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Home » 'Difficult decisions': public forum highlights Arthur's coming growing pains – Wellington Advertiser

'Difficult decisions': public forum highlights Arthur's coming growing pains – Wellington Advertiser

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Tuesday, April 19, 2022 | Vol 55 Issue 15
April 18, 2022 @ 12:37 pmCommunity News, News
ARTHUR – There’s no denying Wellington North will experience its fair share of growing pains in the coming decades, as officials spur on economic growth and the housing to support it.
At an April 13 public forum, township officials spoke about growth, housing and development before a gathering of around 70 developers, realtors, business and health care stakeholders, township and county officials, service club members, and residents.
In his opening remarks at the Arthur Community Centre that Wednesday, Mayor Andy Lennox said he wants incoming residents to share in a sense of belonging, and for the township not to become a “bedroom community.”
“We knew growth was coming, we never imagined the kind of pace that we’re facing right now,” Lennox said.
“I think we need all of you to be a part of this discussion so that we make the right choices for our community, not just for today but for 10 years, 20 years, and 30 years down the road.”
Around 70 people gathered at the Arthur Community Centre for an April 13 public forum discussing growth, housing and development. Photo by Jordan Snobelen
 
Over the next three decades, the township is expected to accommodate an additional 8,000 people, another 3,200 employment opportunities, and an average of 80 to 90 new residential builds each year, according to CAO Mike Givens.
“We heard from the employers within this community that they need workers and that we should do all we can to accommodate more housing stock in the community,” he said.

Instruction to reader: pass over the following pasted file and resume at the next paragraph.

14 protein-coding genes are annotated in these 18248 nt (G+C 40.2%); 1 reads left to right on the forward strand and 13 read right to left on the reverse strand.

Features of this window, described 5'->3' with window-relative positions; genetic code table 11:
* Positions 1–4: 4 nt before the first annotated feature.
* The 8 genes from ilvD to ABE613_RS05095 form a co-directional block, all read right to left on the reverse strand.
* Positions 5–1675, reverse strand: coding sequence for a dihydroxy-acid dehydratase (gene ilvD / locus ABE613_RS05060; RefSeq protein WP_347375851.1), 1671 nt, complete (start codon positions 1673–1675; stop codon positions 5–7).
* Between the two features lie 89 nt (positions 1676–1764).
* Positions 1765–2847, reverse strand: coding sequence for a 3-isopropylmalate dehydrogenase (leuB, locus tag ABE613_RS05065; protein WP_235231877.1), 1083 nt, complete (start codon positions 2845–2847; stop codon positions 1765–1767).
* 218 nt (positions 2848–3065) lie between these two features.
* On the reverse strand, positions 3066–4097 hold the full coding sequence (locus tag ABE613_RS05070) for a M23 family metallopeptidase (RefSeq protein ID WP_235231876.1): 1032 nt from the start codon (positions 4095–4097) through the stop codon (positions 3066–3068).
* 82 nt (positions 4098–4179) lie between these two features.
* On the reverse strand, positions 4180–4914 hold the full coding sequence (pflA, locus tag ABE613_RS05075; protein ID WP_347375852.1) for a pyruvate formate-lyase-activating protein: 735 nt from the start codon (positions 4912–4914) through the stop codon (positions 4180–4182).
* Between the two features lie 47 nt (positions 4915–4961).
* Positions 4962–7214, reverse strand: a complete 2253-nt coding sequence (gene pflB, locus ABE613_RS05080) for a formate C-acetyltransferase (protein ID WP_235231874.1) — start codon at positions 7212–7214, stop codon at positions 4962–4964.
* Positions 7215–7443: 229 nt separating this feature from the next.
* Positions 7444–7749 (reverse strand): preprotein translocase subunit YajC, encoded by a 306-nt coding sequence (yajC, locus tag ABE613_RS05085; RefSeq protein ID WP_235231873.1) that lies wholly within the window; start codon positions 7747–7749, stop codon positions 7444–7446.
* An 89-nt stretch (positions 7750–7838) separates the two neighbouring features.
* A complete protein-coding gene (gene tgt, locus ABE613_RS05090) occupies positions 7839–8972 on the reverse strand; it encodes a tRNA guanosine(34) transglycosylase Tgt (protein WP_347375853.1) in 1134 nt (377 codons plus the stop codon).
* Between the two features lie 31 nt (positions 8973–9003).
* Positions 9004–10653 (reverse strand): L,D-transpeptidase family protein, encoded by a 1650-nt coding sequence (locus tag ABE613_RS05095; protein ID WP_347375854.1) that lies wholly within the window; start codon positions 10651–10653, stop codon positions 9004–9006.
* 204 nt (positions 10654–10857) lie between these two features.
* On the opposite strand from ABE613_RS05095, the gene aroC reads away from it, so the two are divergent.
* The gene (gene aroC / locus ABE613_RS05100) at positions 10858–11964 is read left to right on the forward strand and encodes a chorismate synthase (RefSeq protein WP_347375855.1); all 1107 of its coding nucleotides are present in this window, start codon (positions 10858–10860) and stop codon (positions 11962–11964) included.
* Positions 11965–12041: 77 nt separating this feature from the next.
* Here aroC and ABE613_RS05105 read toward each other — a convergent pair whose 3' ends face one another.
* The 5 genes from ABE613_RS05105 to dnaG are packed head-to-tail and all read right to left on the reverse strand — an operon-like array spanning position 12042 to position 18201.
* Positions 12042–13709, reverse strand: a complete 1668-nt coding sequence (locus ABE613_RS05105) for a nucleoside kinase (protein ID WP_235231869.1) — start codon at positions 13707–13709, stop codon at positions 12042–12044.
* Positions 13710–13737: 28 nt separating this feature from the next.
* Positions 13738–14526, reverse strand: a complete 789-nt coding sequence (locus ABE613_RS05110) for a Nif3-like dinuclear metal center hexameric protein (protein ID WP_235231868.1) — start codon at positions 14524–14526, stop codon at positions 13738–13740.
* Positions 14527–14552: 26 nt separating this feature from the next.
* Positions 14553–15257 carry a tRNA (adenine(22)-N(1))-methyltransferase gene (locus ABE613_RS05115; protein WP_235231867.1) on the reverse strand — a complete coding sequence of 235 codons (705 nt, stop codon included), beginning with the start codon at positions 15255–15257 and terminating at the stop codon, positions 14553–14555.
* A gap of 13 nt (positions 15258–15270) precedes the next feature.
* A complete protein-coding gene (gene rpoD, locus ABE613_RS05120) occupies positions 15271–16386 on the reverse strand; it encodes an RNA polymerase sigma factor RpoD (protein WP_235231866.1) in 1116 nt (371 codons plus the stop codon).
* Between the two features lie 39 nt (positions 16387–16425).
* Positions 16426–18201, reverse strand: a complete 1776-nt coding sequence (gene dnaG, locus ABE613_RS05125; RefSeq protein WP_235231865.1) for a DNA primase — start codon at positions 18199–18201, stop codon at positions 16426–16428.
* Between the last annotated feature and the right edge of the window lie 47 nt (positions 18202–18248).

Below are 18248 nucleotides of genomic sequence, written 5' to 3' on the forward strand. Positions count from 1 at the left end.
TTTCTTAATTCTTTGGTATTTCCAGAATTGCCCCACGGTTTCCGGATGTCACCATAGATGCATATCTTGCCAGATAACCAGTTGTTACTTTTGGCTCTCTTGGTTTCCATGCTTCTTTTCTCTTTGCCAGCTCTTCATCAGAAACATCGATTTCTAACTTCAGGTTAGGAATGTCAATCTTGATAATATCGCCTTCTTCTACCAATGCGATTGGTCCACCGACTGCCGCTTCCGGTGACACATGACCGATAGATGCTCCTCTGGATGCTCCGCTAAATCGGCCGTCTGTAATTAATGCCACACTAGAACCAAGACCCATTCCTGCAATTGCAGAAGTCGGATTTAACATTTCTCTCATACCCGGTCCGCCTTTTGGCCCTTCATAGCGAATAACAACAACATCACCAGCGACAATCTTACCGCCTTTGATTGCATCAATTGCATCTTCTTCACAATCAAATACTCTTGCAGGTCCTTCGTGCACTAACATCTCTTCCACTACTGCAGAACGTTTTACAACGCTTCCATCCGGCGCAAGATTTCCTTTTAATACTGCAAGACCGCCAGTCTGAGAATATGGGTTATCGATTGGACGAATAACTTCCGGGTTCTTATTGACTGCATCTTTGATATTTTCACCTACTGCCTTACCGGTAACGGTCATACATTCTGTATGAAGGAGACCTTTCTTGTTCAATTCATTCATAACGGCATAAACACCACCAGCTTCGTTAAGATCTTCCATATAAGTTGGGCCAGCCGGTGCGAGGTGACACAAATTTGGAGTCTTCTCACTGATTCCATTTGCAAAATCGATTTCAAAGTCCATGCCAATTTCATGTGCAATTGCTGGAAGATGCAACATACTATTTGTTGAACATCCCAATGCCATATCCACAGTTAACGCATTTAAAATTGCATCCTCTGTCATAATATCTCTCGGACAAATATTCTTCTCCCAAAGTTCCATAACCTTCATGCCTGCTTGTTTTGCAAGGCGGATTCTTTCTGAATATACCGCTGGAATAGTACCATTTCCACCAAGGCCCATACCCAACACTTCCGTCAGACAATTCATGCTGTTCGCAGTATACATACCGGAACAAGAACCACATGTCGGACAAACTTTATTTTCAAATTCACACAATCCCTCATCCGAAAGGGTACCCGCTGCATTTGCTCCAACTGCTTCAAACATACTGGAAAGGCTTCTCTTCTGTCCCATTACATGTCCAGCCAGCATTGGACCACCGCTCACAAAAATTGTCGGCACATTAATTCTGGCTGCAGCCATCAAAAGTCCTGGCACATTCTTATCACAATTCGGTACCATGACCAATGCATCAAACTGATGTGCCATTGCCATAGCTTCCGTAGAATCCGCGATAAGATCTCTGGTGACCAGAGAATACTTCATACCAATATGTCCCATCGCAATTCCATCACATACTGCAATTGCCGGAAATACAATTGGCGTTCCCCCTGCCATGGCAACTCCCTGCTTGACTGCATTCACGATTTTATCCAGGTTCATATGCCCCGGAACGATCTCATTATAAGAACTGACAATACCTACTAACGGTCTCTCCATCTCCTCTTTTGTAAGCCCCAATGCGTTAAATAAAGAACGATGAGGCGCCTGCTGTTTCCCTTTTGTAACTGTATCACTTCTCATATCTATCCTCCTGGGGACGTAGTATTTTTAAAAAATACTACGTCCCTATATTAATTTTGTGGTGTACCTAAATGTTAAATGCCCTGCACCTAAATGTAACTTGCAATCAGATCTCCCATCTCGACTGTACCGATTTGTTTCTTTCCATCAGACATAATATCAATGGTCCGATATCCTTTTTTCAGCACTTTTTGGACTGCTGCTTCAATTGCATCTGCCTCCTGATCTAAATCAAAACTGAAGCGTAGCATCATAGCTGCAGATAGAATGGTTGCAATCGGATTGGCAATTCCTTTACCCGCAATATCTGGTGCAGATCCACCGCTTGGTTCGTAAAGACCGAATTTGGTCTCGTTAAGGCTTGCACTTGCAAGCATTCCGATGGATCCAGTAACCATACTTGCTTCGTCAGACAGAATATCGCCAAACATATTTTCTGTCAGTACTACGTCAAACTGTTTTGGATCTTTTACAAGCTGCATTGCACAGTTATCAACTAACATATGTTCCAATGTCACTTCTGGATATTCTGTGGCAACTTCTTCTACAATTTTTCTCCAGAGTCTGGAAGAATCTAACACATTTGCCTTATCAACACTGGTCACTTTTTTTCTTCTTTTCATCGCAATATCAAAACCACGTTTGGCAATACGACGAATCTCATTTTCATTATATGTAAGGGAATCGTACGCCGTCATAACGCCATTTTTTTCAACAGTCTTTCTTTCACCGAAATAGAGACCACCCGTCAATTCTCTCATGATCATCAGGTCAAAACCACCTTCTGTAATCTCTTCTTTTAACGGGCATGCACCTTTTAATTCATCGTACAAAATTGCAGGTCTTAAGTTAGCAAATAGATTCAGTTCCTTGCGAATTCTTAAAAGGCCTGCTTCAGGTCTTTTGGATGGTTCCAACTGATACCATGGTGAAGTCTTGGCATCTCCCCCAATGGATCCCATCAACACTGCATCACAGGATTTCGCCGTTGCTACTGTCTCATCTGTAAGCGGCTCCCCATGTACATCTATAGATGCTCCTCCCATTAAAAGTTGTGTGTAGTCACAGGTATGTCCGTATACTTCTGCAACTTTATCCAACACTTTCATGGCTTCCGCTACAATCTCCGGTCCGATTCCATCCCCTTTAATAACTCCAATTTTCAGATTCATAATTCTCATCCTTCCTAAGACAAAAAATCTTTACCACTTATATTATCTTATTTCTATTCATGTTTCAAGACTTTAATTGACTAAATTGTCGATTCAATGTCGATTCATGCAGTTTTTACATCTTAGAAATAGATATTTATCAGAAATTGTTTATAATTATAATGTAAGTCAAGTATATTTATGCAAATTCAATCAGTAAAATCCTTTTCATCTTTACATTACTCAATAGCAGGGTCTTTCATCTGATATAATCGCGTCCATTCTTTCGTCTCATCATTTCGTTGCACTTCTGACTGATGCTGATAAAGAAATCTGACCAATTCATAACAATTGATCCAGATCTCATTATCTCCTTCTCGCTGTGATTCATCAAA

Highlighting how the township has responded, Givens noted significant investment in Arthur’s wastewater treatment plant, reduced development charges for rental buildings, and a 2021 zoning bylaw amendment to accommodate additional dwelling units on already existing properties, and houses.
Developers also get a break in charges to encourage development downtown, and where services and municipal infrastructure already exist.
Amendments to zoning bylaws were also made in 2018, reducing lot sizes to pack in more housing.
Demand for housing here, Givens said, is unlike anything the township has seen before.
Expansion will force councillors to weigh one development against another in deciding what moves ahead and what waits, so long as council wishes to control the pace of development and avoid a boom scenario.
“Those are difficult decisions that are going to have to be made,” Givens said.
The CAO acknowledged the “real” stress from growth and called for investment in a transportation master plan, as well as an employment land development strategy to guide the future.
“And we need to do it now, not after the development is here,” he emphasized. “We can’t lose sight of what the future looks like.”
Peering into the future fell onto township chief building official Darren Jones, who said 364 building permits were issued in 2021 – an “unprecedented amount.”
That’s an 82 per cent increase over the 200 permits the township typically issues in a year, an increase Jones attributes directly to new residential builds and large additions.
As for the 80 to 90 new households per year Givens referred to, those numbers are expected to double, Jones said.
Speaking to the increased demand on finite services that more housing brings, Jones said the township is “looking at the idea of front-ending agreements where developers pay for municipal infrastructure upfront and are paid back through development charges as their development proceeds.”
Perhaps the most finite of all municipal services is Arthur’s limited wastewater treatment plant capacity.
A slide displays upcoming water and wastewater capital projections, along with their associated costs at an April 13 public forum held at the Arthur Community Centre. Photo by Jordan Snobelen
 
Operations director Matt Aston said a second upgrade is needed to accommodate future growth.
Without further capacity opened up at the plant, future development in the village could come to a standstill.
As the Advertiser previously reported, a February report from township development clerk Tammy Pringle suggests future development of new residential units is expected to “make use of more than the [current] wastewater treatment plant capacity” and a second upgrade – combined.